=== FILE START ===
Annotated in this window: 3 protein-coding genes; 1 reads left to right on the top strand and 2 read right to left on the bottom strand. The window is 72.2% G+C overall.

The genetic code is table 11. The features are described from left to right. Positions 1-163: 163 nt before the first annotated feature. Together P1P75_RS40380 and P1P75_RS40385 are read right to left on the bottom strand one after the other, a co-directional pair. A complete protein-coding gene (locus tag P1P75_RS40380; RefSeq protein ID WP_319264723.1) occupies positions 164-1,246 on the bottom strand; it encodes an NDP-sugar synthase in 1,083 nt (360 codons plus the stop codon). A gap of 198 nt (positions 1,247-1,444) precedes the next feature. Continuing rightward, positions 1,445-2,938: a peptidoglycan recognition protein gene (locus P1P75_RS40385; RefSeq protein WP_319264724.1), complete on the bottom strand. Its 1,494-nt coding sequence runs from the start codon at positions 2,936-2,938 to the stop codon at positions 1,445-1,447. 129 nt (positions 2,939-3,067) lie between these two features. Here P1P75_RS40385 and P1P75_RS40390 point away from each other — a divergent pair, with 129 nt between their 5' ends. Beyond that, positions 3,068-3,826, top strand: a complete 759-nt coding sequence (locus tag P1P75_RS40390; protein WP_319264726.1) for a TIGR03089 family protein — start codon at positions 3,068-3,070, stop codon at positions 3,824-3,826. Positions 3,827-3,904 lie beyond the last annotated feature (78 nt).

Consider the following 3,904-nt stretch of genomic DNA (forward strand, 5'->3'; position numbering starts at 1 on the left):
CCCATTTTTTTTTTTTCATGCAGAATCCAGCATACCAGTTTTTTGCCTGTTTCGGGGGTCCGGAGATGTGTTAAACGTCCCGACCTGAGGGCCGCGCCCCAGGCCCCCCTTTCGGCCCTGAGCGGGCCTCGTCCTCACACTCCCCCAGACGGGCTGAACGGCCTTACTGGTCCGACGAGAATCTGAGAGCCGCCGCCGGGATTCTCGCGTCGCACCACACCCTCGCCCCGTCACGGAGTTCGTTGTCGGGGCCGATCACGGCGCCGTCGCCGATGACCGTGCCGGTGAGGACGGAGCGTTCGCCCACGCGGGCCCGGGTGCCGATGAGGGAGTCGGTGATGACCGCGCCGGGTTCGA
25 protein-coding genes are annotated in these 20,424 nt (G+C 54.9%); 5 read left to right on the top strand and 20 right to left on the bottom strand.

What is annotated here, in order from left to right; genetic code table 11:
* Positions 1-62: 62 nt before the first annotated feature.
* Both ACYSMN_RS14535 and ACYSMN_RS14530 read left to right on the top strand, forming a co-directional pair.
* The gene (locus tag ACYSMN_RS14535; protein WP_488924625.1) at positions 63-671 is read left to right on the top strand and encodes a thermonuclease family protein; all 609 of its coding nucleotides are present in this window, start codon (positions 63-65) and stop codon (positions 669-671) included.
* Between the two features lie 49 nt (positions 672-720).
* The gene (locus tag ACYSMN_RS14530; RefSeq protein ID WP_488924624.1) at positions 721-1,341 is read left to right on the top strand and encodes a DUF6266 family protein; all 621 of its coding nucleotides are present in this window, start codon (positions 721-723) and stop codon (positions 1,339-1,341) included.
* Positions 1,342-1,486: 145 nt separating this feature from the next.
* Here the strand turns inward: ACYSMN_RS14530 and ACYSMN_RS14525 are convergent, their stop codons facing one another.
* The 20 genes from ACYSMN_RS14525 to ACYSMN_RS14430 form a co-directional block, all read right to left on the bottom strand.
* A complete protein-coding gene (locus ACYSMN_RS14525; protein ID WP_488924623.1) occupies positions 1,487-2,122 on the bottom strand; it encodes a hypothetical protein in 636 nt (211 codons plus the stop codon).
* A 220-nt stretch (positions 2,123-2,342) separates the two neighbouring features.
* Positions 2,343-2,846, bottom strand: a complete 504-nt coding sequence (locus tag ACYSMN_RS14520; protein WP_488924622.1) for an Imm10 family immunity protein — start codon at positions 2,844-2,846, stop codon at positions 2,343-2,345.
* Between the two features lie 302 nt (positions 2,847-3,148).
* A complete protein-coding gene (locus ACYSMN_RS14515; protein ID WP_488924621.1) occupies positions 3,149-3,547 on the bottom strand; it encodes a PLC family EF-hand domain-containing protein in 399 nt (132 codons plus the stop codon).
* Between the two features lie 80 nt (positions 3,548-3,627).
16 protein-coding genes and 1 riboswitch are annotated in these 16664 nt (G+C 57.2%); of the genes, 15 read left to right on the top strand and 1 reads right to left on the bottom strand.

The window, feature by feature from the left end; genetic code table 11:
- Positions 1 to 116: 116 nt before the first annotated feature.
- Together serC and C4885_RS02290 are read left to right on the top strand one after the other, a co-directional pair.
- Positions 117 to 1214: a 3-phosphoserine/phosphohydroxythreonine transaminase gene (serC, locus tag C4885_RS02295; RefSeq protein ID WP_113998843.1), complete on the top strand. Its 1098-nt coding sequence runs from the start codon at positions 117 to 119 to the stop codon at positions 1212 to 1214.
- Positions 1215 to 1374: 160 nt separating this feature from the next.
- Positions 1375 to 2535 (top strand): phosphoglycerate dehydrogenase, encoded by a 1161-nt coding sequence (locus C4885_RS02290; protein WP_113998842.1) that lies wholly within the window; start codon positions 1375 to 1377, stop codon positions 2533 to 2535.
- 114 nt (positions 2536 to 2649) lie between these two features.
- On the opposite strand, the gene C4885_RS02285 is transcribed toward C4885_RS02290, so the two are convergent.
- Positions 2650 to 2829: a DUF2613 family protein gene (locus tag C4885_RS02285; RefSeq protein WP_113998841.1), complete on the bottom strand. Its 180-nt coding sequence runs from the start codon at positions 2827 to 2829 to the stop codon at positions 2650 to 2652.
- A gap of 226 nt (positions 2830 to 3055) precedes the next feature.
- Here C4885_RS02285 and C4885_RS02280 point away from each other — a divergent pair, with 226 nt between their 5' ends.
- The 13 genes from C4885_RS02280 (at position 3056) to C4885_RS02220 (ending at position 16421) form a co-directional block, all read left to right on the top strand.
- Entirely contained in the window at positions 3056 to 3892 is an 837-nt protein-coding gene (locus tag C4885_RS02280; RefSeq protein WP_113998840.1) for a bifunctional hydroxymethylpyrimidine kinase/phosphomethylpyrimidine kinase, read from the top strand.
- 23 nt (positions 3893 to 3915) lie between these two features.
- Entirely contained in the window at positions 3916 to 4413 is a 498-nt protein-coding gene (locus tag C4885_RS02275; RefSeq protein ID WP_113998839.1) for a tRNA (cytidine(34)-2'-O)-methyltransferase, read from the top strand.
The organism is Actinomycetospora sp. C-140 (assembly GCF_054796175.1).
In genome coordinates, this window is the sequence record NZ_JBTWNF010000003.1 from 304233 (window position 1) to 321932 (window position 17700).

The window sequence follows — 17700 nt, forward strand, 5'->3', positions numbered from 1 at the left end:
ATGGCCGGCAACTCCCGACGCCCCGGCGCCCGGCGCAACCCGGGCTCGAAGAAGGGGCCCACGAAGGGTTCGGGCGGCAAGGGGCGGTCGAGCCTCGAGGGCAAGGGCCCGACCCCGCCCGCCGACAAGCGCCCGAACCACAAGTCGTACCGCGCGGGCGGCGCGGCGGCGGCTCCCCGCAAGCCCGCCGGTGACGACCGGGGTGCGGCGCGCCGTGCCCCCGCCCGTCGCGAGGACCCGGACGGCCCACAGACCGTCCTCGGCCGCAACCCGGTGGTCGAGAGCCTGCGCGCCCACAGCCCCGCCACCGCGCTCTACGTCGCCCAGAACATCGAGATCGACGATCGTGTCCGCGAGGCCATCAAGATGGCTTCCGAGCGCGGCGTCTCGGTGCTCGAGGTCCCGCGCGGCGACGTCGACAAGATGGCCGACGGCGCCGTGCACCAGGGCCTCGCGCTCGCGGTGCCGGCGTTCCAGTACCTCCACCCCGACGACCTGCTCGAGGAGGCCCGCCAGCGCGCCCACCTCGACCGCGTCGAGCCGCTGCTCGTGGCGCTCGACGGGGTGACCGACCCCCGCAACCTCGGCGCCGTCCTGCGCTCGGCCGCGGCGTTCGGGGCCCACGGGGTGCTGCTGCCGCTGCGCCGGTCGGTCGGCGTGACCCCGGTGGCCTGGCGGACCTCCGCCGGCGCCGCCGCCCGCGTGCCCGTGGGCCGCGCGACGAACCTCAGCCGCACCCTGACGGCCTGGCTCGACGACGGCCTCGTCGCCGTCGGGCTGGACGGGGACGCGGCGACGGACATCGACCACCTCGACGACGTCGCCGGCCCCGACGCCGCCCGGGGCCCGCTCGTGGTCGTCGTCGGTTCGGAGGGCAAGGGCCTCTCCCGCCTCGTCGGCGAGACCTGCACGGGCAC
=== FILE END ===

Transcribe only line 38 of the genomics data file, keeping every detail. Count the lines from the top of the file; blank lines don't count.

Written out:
In genome coordinates, this window is the sequence record NZ_JBTWNF010000003.1 from 304233 (window position 1) to 321932 (window position 17700).